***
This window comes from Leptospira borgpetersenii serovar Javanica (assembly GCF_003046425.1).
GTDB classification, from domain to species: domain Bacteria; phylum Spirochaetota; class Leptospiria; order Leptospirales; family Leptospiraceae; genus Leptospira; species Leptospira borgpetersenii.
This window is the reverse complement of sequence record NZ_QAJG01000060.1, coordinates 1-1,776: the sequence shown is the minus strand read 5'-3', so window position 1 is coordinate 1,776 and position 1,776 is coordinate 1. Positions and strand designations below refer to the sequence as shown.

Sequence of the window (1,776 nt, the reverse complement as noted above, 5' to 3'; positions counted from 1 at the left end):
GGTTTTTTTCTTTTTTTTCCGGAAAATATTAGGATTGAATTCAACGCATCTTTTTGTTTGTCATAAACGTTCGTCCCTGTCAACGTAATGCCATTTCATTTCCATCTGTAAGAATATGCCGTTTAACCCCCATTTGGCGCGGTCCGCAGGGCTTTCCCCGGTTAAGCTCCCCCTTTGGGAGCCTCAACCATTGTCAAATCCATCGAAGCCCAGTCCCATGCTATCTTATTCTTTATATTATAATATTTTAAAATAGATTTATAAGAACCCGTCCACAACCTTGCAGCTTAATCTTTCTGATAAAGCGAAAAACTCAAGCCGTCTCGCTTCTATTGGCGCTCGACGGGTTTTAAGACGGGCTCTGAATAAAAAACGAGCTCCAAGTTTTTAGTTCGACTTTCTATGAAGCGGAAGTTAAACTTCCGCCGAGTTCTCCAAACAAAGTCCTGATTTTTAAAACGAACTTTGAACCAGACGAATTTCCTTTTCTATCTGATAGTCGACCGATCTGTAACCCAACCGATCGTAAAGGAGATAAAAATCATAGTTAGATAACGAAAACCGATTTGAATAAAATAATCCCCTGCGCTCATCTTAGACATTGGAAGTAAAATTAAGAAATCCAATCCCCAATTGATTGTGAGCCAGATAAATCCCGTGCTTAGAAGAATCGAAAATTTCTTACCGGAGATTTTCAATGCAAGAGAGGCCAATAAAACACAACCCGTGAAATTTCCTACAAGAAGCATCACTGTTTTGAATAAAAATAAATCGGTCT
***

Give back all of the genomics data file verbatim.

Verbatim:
This window comes from Leptospira borgpetersenii serovar Javanica (assembly GCF_003046425.1).
GTDB classification, from domain to species: domain Bacteria; phylum Spirochaetota; class Leptospiria; order Leptospirales; family Leptospiraceae; genus Leptospira; species Leptospira borgpetersenii.
This window is the reverse complement of sequence record NZ_QAJG01000060.1, coordinates 1-1,776: the sequence shown is the minus strand read 5'-3', so window position 1 is coordinate 1,776 and position 1,776 is coordinate 1. Positions and strand designations below refer to the sequence as shown.

Sequence of the window (1,776 nt, the reverse complement as noted above, 5' to 3'; positions counted from 1 at the left end):
GGTTTTTTTCTTTTTTTTCCGGAAAATATTAGGATTGAATTCAACGCATCTTTTTGTTTGTCATAAACGTTCGTCCCTGTCAACGTAATGCCATTTCATTTCCATCTGTAAGAATATGCCGTTTAACCCCCATTTGGCGCGGTCCGCAGGGCTTTCCCCGGTTAAGCTCCCCCTTTGGGAGCCTCAACCATTGTCAAATCCATCGAAGCCCAGTCCCATGCTATCTTATTCTTTATATTATAATATTTTAAAATAGATTTATAAGAACCCGTCCACAACCTTGCAGCTTAATCTTTCTGATAAAGCGAAAAACTCAAGCCGTCTCGCTTCTATTGGCGCTCGACGGGTTTTAAGACGGGCTCTGAATAAAAAACGAGCTCCAAGTTTTTAGTTCGACTTTCTATGAAGCGGAAGTTAAACTTCCGCCGAGTTCTCCAAACAAAGTCCTGATTTTTAAAACGAACTTTGAACCAGACGAATTTCCTTTTCTATCTGATAGTCGACCGATCTGTAACCCAACCGATCGTAAAGGAGATAAAAATCATAGTTAGATAACGAAAACCGATTTGAATAAAATAATCCCCTGCGCTCATCTTAGACATTGGAAGTAAAATTAAGAAATCCAATCCCCAATTGATTGTGAGCCAGATAAATCCCGTGCTTAGAAGAATCGAAAATTTCTTACCGGAGATTTTCAATGCAAGAGAGGCCAATAAAACACAACCCGTGAAATTTCCTACAAGAAGCATCACTGTTTTGAATAAAAATAAATCGGTCT